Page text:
Implementation process

By looking at the the activities, actors and methods or approaches used, this section will provide a better understanding of the implementation process of the MLS approach. We will describe the point of departure, who was involved (when, why and how) and what key decisions were made when and why.

Point of departure of FRM strategies

Reimerswaal web final.png

Figure 1: Current and desired score to reach per layer in the pilot (Baseline monitor, 2017). Expected scores were not given for this pilot.

To measure the impact of FRAMES on improving the flood resilience of pilot areas, communities and authorities both a baseline and final monitoring survey have been conducted. The surveys were completed by pilot managers in consultation with key pilot stakeholders. The baseline survey included questions about the actual situation in 2017 (before the project started) and expectations for 2020 (see figure 1).The final survey contained similar questions, but about the actual situation in 2020 and expected situation for 2025, five years after the pilot projects are finished. All the scores for both surveys along with can be found in chapter 8 of the Transnational Monitoring and Evaluation Report.

Stakeholders involved

Role of key actors

The Ministry of Infrastructure & Water Management and the Waterboard Scheldestromen are responsible for the first layer. The Veiligheidsregio Zeeland has evacuation plans (layer 3), but this layer is also the responsibility of Rijkswaterstaat, because they have to protect the highway while Prorail has to protect the railways. When possible, the Province of Zeeland is responsible for the second layer (interview with pilot manager, 2019).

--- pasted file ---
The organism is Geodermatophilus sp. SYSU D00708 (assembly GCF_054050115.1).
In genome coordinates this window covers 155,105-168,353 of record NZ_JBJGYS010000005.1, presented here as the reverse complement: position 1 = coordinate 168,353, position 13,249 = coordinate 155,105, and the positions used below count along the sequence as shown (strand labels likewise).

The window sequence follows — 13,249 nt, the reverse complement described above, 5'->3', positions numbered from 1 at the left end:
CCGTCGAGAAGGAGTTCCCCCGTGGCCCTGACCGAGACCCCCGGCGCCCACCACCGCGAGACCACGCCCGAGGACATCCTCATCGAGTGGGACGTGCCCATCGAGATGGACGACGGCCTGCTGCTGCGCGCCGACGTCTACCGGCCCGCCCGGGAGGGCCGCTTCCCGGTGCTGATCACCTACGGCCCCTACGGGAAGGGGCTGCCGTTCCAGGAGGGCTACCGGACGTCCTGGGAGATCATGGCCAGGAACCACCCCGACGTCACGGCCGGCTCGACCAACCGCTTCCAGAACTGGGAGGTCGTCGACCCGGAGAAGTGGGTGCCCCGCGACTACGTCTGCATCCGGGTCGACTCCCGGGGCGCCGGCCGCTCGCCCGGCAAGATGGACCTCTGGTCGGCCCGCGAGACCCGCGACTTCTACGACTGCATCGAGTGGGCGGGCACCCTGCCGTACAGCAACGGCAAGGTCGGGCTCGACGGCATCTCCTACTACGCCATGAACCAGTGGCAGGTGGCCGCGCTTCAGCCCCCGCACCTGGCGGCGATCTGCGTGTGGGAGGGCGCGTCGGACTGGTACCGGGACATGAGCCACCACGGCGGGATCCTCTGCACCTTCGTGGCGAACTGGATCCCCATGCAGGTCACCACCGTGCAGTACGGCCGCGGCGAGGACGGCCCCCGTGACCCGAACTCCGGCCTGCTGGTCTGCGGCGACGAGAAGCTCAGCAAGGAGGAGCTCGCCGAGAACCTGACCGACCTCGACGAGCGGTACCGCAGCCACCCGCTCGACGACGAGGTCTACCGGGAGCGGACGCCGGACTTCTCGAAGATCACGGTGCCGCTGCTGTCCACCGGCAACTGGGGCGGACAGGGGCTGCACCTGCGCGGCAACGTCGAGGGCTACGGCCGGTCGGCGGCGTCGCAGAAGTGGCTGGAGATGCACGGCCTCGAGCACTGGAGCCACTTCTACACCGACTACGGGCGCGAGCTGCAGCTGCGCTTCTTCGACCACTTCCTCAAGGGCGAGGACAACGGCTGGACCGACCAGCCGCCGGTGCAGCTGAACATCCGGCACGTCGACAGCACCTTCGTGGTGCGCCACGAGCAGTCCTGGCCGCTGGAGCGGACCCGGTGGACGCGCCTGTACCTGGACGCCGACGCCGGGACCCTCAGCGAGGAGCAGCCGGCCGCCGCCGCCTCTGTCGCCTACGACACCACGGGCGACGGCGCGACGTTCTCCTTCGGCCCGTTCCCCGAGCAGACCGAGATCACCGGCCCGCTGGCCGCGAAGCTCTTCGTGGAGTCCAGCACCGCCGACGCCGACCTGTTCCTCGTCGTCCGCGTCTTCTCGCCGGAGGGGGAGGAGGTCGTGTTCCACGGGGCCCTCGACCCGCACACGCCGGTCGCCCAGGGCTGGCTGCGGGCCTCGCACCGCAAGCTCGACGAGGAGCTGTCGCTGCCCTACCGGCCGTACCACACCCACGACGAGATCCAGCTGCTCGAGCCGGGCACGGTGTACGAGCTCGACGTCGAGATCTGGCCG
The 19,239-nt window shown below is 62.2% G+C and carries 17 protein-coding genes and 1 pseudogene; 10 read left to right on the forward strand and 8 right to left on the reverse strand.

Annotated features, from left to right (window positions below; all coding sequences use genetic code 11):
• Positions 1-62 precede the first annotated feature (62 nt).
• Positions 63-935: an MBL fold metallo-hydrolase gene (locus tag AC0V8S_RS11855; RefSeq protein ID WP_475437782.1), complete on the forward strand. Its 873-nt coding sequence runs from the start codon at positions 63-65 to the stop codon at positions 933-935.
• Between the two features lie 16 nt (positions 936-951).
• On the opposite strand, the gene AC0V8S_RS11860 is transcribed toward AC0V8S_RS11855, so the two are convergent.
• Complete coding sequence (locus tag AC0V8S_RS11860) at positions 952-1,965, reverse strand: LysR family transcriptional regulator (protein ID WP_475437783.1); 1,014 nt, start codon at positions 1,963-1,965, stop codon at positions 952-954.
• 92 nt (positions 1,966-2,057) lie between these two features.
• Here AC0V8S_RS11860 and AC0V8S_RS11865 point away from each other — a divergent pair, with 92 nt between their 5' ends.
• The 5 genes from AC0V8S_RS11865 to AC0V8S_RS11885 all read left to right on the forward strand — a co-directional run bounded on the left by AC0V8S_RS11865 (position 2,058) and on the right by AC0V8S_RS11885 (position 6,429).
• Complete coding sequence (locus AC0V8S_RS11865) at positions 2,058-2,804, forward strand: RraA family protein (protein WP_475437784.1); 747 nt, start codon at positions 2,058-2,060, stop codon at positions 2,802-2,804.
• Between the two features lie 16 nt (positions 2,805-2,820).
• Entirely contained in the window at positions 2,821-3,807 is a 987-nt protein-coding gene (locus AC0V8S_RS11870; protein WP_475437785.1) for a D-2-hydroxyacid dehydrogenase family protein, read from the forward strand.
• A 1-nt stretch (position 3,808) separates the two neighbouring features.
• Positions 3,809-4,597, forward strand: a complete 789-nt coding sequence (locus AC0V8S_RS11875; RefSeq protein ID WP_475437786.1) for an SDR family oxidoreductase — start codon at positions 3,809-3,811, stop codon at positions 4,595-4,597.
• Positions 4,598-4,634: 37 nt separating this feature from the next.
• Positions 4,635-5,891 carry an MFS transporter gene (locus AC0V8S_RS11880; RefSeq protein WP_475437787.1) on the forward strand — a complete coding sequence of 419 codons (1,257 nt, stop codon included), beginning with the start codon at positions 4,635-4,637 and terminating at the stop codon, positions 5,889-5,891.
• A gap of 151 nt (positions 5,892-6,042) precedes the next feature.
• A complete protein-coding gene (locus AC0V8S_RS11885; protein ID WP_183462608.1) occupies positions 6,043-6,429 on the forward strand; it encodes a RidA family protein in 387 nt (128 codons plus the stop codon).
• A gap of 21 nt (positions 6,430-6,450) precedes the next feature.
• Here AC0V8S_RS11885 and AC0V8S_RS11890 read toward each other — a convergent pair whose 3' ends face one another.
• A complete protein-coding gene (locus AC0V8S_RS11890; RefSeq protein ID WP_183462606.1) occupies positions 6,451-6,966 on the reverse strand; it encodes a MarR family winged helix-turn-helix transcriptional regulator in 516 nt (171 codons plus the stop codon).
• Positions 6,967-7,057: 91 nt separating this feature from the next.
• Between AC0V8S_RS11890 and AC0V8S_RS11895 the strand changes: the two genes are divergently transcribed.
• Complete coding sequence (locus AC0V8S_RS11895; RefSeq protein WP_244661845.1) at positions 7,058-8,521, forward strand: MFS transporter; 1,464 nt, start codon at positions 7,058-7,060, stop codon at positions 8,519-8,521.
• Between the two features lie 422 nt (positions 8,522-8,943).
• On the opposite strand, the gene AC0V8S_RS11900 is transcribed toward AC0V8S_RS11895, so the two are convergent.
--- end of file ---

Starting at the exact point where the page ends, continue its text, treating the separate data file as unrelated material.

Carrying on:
The role of the Province of Zeeland, the pilot manager, is to give policy advise on the topic to the regional and national government. The role of the vital infrastructure owners is to provide information about the functionality and location of the assets. The Safety region is the expert on water safety in the Netherlands and hence a very important actor because they provided a knowledge, experience and a large network of relevant actors in the water safety sector for the entire country (interview with pilot manager, 2019).

Main activities

The main activities/steps carried out towards improved FRM strategies, the tools applied and the actors involved are the followings:

  1. Get acquainted with the area (description of the area, stakeholders analysis). The province contacted all vital infrastructure owners to discuss the problems and the possible solutions. Once the problem was clear, the rest of stakeholders were involved (vital infrastructure owners, regional government, knowledge institutes, the municipality of Reimerswaal, the safety region, the water board and the Ministry of infrastructure & Water Management). It was hard to get involved stakeholders from private companies, such as Prorail. Vital infrastructure owners and the safety region are the most important actors of the project. The actors met individually, in small groups at a round table discussion, or large groups in workshops.
  2. Get the geodata of the electricity grid assets. The Province of Zeeland contacted (via phone, emails, meetings) the vital infrastructure owners to discuss about the flood risks and reach an agreement to keep this data confidential providing only a code number.
  3. Vulnerability analysis. The vulnerability analysis of adaptive critical infrastructure (roads, rail, electricity) and the cascading effects use done by Witteveen + Bos (on behalf of Province Zeeland) in collaboration with the RAAK project. They did flood simulations of 30 asset points using GIS models and the location of vital infrastructure. Vitale Assets tool from HZ University of Applied Sciences was used to analyse impact of flood scenarios on critical infrastructure and the Circle tool from Deltares was used to identify the cascade-effects.
  4. Proposed spatial measures (to be completed based on report). Witteveen + Bos and Ecorys are conducting a cost-benefit analysis of potential spatial measures. The costs of the spatial measures proposed for layer 2 (build an inner dyke to prevent highway and railway from flooding) may be more expensive (about $45 million ) than measures in layer 1. Moreover, they may require longer implementation time.